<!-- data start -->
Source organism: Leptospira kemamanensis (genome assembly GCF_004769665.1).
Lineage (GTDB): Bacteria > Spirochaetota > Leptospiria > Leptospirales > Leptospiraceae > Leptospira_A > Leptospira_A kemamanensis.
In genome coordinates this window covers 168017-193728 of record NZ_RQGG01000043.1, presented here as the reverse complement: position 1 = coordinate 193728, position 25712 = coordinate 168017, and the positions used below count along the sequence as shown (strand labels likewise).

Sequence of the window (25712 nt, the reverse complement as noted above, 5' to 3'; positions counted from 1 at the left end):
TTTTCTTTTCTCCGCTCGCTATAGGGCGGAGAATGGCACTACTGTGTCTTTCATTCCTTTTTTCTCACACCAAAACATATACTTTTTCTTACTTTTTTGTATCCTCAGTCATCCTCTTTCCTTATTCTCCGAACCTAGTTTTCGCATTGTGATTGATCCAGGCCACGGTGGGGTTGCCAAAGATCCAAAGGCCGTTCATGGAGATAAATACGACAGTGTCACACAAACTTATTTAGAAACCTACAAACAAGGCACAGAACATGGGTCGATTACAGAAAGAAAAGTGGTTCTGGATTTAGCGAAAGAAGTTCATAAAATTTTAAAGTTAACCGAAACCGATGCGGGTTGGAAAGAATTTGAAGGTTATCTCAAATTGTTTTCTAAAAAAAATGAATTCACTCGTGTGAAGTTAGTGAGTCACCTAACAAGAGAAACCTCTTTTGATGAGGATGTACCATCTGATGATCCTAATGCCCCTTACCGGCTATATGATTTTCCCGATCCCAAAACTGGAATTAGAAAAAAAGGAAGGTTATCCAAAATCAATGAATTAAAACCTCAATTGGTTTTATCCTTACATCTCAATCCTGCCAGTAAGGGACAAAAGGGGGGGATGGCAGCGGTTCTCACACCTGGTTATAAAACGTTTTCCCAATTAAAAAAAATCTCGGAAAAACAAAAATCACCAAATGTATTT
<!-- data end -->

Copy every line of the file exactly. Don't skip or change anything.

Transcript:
Source organism: Leptospira kemamanensis (genome assembly GCF_004769665.1).
Lineage (GTDB): Bacteria > Spirochaetota > Leptospiria > Leptospirales > Leptospiraceae > Leptospira_A > Leptospira_A kemamanensis.
In genome coordinates this window covers 168017-193728 of record NZ_RQGG01000043.1, presented here as the reverse complement: position 1 = coordinate 193728, position 25712 = coordinate 168017, and the positions used below count along the sequence as shown (strand labels likewise).

Sequence of the window (25712 nt, the reverse complement as noted above, 5' to 3'; positions counted from 1 at the left end):
TTTTCTTTTCTCCGCTCGCTATAGGGCGGAGAATGGCACTACTGTGTCTTTCATTCCTTTTTTCTCACACCAAAACATATACTTTTTCTTACTTTTTTGTATCCTCAGTCATCCTCTTTCCTTATTCTCCGAACCTAGTTTTCGCATTGTGATTGATCCAGGCCACGGTGGGGTTGCCAAAGATCCAAAGGCCGTTCATGGAGATAAATACGACAGTGTCACACAAACTTATTTAGAAACCTACAAACAAGGCACAGAACATGGGTCGATTACAGAAAGAAAAGTGGTTCTGGATTTAGCGAAAGAAGTTCATAAAATTTTAAAGTTAACCGAAACCGATGCGGGTTGGAAAGAATTTGAAGGTTATCTCAAATTGTTTTCTAAAAAAAATGAATTCACTCGTGTGAAGTTAGTGAGTCACCTAACAAGAGAAACCTCTTTTGATGAGGATGTACCATCTGATGATCCTAATGCCCCTTACCGGCTATATGATTTTCCCGATCCCAAAACTGGAATTAGAAAAAAAGGAAGGTTATCCAAAATCAATGAATTAAAACCTCAATTGGTTTTATCCTTACATCTCAATCCTGCCAGTAAGGGACAAAAGGGGGGGATGGCAGCGGTTCTCACACCTGGTTATAAAACGTTTTCCCAATTAAAAAAAATCTCGGAAAAACAAAAATCACCAAATGTATTT